Tuesday, November 10, 2009

Thoughts of a Wandering Nomad

Thoughts of a Wandering Nomad

I can’t get over this book, especially the Old Testament. Something about being in Israel gives one a new vision of the meaning of the land, the land filled with milk and honey. Each piece, no matter how barren, meant something to someone. Perhaps someone died there.

Of particular interest has been the exilt poems or the book of Lamentations. What barrenness. I can visualize it now, looking from the Mount of Olives, and hearing the words of Jeremiah; “How deserted lies the city, once so full of people. Bitterly she weeps at night, there is none to comfort her. All her friends have betrayed her. She finds no resting place,” and then the ringer---“The Road to Zion mourn, for no one comes to her appointed feasts. All her gateways are desoltate.”

So it’s like a party when no one came. The hill is silent. No feast. The winds throw scrapes of leaves thoughtlessly through the air. I can’t get away from that image of loneliness.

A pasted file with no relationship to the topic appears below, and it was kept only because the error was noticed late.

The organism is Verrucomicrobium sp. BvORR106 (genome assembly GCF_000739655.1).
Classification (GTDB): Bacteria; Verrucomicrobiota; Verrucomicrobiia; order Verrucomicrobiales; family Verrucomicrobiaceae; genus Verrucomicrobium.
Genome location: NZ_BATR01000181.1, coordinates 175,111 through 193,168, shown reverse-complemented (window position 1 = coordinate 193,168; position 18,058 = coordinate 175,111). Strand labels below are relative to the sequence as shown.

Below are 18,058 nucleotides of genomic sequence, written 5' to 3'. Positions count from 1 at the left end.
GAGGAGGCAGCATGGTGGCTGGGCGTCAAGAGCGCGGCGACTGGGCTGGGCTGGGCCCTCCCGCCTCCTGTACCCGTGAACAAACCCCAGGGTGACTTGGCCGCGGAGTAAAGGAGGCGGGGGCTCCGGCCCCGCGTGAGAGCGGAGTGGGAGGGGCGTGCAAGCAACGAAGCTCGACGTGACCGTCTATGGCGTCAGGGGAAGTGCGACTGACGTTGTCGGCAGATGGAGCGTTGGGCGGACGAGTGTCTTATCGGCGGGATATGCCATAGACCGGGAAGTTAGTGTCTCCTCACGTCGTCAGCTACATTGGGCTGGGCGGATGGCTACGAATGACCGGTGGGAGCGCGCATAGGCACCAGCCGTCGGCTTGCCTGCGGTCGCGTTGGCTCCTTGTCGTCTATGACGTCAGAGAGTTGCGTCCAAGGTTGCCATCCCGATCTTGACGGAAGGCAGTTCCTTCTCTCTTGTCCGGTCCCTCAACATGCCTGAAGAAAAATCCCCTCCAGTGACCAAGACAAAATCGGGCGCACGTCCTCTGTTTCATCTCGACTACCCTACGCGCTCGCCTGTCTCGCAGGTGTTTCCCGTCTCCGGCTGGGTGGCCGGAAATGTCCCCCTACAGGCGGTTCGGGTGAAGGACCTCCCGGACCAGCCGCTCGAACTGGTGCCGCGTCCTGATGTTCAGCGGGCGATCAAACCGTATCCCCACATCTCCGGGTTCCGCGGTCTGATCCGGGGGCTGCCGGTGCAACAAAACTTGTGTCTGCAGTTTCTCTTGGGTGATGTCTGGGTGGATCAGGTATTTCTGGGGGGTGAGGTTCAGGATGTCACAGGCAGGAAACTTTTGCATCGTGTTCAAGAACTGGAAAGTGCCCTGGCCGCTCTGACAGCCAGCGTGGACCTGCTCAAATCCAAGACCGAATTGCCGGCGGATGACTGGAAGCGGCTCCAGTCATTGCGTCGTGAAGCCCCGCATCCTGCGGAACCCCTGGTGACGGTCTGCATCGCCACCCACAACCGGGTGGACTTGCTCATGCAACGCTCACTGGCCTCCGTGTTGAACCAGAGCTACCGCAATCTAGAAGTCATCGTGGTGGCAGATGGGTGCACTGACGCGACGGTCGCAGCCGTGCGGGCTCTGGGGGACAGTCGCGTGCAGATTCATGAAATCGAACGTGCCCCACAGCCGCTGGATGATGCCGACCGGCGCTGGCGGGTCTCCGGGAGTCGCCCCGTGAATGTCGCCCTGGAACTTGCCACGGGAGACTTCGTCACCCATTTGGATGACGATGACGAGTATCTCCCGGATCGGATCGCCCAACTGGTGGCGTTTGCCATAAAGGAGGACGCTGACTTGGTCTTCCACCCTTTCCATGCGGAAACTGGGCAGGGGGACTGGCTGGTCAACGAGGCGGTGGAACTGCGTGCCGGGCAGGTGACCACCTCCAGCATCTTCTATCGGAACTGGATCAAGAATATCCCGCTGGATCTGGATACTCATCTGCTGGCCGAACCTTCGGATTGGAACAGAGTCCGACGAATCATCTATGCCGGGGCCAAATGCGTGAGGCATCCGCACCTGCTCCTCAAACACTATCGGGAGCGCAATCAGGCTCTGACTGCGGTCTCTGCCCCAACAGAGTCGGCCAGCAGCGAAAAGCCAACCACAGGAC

In spite of the beauty of the Sea of Galilee and the significant stories of Jesus and his miracles, it is the desert regions that ring in my mind, the fence along the Jordan landscape, the distant sea from Masada, the palaces of Herod, the heat in October, the history of thousands of years – something not evident in our country.

And the Menorah. Seeing the one opposite the Knesset was meaningful, as well as the one in Jerusalem. It has been said that the menorah is a symbol of the nation of Israel and our mission to be "a light unto the nations." (Isaiah 42:6). The sages emphasize that light is not a violent force; Israel is to accomplish its mission by setting an example, not by using force. Jesus said it this way, “I am the light of the world.” So the Menorah has become a symbol to me of an important element in the Jewish faith. Whenever I see one from now on, I will be reminded of its importance as a symbol of light.

Some of the journey is shifting through my unconsciousness again. It took us 26 hours from leaving our hotel in Jerusalem until we walked into our house in Franklin, TN. A long journey. Worn out? Really!!!! So, I am just now remembering and settling down. So much we saw, so much to understand!

Thanks Tikva. Not a bad show!!

Tuesday reflections!


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